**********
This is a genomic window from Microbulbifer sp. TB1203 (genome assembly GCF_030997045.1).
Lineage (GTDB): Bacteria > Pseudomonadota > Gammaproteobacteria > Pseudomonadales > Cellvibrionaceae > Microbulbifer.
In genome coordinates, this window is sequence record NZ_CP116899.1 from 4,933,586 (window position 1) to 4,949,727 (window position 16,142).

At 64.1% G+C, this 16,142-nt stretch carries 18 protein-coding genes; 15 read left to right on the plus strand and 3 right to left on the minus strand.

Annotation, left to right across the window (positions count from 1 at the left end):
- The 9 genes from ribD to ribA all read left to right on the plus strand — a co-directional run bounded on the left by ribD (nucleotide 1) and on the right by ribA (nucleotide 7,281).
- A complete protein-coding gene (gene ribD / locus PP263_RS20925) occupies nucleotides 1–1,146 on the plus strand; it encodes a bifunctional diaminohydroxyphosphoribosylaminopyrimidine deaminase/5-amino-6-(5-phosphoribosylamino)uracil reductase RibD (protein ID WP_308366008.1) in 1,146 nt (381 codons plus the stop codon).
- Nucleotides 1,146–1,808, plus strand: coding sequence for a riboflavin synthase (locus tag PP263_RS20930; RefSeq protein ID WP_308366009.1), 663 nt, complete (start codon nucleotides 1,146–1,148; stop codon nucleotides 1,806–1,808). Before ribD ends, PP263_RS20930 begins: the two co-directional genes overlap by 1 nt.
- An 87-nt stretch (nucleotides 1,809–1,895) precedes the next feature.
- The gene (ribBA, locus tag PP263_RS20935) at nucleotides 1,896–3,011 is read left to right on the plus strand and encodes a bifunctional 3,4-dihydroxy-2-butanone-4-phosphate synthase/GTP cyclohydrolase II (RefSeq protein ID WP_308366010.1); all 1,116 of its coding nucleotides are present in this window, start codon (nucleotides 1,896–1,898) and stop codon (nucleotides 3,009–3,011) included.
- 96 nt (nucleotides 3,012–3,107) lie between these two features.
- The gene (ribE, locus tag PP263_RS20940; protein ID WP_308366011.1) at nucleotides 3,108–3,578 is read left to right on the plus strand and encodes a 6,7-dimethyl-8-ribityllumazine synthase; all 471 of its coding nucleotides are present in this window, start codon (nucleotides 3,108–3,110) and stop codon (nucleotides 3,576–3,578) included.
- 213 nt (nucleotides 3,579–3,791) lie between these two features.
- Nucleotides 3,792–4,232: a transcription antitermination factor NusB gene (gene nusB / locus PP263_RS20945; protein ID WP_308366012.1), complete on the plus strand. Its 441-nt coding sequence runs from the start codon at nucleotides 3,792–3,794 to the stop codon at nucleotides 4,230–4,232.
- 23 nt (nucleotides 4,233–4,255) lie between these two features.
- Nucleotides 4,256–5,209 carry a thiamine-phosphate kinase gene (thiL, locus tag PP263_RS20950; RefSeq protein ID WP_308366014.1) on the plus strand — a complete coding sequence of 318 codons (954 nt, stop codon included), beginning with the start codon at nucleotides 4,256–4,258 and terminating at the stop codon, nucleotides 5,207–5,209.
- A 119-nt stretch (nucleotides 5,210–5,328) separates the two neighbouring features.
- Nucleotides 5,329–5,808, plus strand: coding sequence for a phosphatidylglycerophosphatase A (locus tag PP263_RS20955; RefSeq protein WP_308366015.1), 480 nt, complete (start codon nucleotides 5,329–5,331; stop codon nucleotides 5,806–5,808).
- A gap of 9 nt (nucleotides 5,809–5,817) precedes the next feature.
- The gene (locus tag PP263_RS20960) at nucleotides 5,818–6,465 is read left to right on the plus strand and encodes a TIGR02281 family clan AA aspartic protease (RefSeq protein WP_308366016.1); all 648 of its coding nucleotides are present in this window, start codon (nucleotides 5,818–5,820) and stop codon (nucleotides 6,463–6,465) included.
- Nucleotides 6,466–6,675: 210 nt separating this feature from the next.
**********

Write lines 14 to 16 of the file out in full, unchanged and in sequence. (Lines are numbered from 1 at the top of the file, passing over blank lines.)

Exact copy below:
- Nucleotides 3,792–4,232: a transcription antitermination factor NusB gene (gene nusB / locus PP263_RS20945; protein ID WP_308366012.1), complete on the plus strand. Its 441-nt coding sequence runs from the start codon at nucleotides 3,792–3,794 to the stop codon at nucleotides 4,230–4,232.
- 23 nt (nucleotides 4,233–4,255) lie between these two features.
- Nucleotides 4,256–5,209 carry a thiamine-phosphate kinase gene (thiL, locus tag PP263_RS20950; RefSeq protein ID WP_308366014.1) on the plus strand — a complete coding sequence of 318 codons (954 nt, stop codon included), beginning with the start codon at nucleotides 4,256–4,258 and terminating at the stop codon, nucleotides 5,207–5,209.